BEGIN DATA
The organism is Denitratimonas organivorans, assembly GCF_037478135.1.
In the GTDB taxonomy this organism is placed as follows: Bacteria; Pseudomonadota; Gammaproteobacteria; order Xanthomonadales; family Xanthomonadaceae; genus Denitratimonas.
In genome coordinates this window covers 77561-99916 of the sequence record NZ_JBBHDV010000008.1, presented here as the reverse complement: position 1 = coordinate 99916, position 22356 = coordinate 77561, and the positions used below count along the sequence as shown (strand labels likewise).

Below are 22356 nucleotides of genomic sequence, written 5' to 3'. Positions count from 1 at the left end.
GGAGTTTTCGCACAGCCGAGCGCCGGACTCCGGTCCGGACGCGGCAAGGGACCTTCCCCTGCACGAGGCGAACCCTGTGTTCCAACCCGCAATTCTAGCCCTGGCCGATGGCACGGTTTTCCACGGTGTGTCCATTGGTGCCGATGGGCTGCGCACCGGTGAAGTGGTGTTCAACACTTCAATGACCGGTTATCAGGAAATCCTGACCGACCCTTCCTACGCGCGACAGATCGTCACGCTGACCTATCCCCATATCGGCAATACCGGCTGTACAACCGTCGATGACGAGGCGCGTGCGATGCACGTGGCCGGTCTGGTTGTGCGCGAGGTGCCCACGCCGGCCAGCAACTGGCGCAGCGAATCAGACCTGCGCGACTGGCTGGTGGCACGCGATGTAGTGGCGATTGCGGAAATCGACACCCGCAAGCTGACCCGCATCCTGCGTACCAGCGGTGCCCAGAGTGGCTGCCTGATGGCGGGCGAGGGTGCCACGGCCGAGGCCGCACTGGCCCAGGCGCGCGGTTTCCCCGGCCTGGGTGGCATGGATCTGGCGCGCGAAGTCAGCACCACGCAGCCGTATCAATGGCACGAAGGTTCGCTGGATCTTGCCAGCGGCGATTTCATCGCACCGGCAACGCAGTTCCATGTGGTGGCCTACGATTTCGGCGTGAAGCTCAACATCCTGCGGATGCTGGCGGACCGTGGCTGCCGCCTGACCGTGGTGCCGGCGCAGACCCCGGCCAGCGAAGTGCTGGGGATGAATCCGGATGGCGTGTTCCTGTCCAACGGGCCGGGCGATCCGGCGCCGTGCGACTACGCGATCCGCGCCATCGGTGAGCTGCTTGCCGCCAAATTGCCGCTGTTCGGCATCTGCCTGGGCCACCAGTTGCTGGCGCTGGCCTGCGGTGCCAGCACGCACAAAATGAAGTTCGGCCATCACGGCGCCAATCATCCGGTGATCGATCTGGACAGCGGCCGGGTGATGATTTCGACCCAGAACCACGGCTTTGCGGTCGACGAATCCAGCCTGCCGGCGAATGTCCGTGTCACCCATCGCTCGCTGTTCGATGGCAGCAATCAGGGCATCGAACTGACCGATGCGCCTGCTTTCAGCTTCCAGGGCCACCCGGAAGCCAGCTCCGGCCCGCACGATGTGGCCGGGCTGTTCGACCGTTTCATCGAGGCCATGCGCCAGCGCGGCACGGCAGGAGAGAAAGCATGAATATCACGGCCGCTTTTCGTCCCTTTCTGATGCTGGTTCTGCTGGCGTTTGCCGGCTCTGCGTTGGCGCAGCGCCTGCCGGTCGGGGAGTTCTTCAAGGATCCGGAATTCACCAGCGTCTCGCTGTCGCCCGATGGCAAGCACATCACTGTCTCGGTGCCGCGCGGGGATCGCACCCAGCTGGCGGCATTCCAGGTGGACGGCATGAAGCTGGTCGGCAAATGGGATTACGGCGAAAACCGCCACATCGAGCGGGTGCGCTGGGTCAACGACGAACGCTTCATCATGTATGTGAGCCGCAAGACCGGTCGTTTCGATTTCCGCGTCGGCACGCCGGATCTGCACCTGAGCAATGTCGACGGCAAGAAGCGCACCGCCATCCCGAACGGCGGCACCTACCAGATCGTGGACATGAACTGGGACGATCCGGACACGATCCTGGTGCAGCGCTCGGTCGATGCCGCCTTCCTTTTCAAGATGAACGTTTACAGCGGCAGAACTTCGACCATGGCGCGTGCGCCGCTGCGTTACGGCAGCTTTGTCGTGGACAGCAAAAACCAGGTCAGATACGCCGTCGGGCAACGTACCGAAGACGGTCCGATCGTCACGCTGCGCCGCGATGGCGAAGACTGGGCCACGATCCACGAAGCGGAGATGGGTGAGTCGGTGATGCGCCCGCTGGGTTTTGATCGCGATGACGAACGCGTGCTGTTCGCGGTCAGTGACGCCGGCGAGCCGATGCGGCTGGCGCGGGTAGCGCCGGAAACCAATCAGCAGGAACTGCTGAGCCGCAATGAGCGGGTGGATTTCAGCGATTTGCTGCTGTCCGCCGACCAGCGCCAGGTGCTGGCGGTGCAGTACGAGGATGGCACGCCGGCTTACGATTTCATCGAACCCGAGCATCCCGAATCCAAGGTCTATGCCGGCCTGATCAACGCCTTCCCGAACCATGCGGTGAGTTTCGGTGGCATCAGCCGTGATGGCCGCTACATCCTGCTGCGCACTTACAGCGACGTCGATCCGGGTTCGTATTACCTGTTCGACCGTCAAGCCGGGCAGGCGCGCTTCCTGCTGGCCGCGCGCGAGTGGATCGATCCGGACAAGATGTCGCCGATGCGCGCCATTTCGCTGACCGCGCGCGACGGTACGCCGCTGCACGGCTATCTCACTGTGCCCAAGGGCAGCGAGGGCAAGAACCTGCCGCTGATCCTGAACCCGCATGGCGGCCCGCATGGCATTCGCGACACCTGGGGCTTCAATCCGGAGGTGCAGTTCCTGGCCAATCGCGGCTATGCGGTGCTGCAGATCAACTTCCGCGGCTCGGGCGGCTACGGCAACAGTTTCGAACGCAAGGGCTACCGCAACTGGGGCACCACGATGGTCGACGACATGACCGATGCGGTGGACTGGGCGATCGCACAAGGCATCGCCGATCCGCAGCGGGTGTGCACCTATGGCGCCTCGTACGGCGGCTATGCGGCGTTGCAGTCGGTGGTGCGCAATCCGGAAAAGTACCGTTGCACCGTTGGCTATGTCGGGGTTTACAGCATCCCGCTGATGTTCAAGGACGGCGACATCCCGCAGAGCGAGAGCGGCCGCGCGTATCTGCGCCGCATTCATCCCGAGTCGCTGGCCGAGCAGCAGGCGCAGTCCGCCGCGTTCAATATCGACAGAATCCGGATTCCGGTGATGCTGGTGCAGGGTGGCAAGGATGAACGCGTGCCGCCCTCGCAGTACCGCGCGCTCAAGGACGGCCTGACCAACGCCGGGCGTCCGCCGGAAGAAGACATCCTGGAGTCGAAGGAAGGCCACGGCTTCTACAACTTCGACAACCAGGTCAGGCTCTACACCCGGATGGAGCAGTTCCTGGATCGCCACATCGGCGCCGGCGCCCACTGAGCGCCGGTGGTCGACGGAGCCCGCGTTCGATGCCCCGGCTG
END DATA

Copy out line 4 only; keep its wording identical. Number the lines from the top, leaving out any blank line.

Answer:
Below are 22356 nucleotides of genomic sequence, written 5' to 3'. Positions count from 1 at the left end.